Survival in isolation from those around you and the environment in which you exist defies the nature of God’s creation, for we all were made for one another as a single fabric to the glory of God, and humanity being the crown of that glory. More specifically per my visit to the Slave Castles on the Cape Coast of Ghana, it defies the lived experiences of our ancestors who found strength, courage, endurance, and pride in one another and their remembrance of their motherland, despite and in spite of not being sure about where it was, how to get there, or even if they ever were to return. This sense of the place of their struggle, oppression, marginalization, and dehumanization being not their permanent place of existence but there was yet one to come, produced a resilience that fueled resistance to what was and is impossible situations. This for me is one of the compelling reasons why we should be intentionally creating spaces that nurture and develop our authenticity as communal people because as communal people who practice Ubuntu, we would not practice deception for individual success and/or survival and/or profit even though I may be of a different tribe, I am determined to find a way in our commonality, our Blackness to engage our conflicts, issues as one in which the we overcome, yielding our survival, our prosperity, our thriving. That is who we are at our core and living and returning to those values by deconstructing, reconstructing, and constructing new paradigms that cultivate Ubuntu is our lesson learned from the history of our ancestors and lived experiences, who through unity nurtured one another in being resilient that produced a resistance, freeing us from the reality of our experiences and transforming ourselves and our spaces to support and foster freedom which then leads to our emancipation, a surviving technique that was not focused on the I but instead on the we, enriching a legacy in which we all, even beyond our community profit, i.e., The Civil Rights Movement.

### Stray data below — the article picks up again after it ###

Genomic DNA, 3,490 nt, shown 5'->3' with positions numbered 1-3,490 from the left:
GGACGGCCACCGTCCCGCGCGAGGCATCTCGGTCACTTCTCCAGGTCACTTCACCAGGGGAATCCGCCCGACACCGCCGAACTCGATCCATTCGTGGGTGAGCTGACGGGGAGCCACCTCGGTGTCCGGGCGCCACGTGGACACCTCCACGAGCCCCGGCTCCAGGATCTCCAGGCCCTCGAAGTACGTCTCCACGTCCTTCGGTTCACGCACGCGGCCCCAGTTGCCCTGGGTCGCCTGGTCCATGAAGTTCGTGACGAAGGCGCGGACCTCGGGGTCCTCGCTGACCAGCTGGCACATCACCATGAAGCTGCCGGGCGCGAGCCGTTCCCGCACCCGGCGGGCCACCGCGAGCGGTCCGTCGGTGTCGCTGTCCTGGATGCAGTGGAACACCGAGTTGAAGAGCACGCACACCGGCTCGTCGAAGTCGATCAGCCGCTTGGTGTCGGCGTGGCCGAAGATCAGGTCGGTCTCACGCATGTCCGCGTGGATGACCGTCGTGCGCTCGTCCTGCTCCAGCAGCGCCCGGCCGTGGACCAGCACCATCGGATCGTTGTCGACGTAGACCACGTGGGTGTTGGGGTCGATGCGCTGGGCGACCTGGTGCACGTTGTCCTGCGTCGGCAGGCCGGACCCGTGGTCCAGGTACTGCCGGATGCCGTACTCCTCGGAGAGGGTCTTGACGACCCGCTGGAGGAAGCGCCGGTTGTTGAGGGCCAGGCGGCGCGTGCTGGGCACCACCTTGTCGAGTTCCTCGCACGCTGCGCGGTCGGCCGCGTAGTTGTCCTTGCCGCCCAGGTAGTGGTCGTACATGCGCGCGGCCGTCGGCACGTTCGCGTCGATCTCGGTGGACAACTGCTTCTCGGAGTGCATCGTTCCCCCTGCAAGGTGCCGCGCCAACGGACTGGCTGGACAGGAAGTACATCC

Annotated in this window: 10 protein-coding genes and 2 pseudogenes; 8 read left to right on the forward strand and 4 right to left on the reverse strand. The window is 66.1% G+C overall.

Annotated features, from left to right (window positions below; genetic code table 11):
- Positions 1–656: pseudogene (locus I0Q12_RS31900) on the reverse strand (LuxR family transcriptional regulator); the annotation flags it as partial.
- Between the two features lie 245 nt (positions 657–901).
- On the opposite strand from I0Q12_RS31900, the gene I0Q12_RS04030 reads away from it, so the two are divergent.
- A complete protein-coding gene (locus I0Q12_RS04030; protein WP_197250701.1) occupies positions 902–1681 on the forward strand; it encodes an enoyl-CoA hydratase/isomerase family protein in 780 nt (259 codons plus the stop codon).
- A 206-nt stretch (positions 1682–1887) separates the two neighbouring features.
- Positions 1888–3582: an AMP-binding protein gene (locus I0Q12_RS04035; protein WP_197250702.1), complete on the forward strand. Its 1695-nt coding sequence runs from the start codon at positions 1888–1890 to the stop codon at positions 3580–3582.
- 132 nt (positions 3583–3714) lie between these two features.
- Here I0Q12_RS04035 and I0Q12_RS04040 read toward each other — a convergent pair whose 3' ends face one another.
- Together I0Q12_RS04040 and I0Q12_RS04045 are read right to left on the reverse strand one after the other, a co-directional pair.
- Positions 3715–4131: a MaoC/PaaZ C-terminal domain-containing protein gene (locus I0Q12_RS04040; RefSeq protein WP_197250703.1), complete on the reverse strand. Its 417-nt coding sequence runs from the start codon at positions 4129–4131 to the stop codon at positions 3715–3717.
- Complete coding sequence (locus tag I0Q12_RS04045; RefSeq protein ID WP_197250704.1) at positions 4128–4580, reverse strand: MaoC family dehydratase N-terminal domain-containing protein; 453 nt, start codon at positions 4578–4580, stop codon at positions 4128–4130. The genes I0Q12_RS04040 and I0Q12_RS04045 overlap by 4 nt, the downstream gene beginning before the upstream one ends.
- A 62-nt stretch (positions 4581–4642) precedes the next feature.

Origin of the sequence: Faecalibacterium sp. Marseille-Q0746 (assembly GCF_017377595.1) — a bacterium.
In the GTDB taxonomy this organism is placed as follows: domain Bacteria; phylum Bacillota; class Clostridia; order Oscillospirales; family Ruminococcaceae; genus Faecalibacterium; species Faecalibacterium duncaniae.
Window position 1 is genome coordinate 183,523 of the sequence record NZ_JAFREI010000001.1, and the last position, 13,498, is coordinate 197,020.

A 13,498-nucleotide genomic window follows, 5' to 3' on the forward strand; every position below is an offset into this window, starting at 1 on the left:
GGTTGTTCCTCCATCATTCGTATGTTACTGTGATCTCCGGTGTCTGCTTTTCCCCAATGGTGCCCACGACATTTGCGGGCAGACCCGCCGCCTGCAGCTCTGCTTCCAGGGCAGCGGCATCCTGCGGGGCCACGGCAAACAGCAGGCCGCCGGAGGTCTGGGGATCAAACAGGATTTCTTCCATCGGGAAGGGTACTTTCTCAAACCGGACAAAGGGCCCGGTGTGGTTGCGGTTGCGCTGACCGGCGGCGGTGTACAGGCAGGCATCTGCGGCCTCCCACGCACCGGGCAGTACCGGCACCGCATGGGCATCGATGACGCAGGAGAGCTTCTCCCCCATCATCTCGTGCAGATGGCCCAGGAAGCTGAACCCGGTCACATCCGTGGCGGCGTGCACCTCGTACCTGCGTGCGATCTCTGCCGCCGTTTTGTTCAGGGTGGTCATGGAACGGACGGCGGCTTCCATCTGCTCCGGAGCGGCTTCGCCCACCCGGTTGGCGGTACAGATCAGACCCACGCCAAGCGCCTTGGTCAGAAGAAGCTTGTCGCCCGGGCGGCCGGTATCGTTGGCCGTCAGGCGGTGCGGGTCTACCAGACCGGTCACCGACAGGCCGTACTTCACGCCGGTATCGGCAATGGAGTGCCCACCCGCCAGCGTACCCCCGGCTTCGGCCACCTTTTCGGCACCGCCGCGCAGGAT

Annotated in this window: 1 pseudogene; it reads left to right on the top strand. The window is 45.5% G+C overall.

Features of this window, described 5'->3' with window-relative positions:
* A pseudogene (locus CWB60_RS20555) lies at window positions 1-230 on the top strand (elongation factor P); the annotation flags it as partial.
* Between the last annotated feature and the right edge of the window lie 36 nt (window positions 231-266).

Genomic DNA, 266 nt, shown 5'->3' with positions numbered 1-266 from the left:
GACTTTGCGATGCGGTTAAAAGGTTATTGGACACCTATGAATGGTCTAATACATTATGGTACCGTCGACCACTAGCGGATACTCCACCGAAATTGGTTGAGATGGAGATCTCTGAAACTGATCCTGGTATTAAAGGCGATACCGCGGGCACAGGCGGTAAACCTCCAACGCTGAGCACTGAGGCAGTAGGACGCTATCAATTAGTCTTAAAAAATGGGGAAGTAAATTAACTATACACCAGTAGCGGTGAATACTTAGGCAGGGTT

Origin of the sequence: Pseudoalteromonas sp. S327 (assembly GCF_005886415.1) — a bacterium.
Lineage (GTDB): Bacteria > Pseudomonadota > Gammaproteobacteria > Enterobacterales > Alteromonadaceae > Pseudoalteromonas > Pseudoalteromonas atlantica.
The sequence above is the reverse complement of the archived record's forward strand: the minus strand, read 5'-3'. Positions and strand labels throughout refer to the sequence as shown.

We have been in horrific situations throughout our history, including the slave trade and all that has come to us thereafter as a result of an evolving Eurocentric drive for domination often manifested in their focus on individual survival, profit and racial supremacy yet "we" have survived and prospered because of our reliance on one another to thrive. Our reliance on ourselves created a resilience among us that we were determined to confront and overcome - resist our obstacles together, if not for ourselves at least for our posterity. It is this history of lived experiences, undiluted by the need of others driving our narratives in which we can and should draw to ensure that we create, develop, and nurture new paradigms for community, Ubuntu today, dismantling the negative impact of individualism that will cause us to treat one another as the oppressors treat us and harvest a common resilience that produces a resistance, a movement that is driven by and for us causing our community to thrive. I believe it to be critical for the promotion of Blackness that we draw on the wells of our resilience among us together as fuel for our resistance to the norms of others and establish our authenticity as Black people, in our Blackness, rooted in a rich heritage and thriving future. Therefore, in our Blackness, we are empowered to openly embrace our differences and leverage those for our good to secure our freedom and our right and responsibility to drive our own narratives, contributing to the world and the body of lofty ideals from our valued and authentic selves. Ghana helped me to see through our history and our present realities an internal power that if we utilized it from a perspective of the we, we can transform and/or self-correct the intentional lies, inhumanity, and underdevelopment perpetrated on us by others to create spaces of resilience in which we build dependence and trust for one another, thus committing to do one another no harm, yielding resistance to all things Anti-Black and harvesting Ubuntu.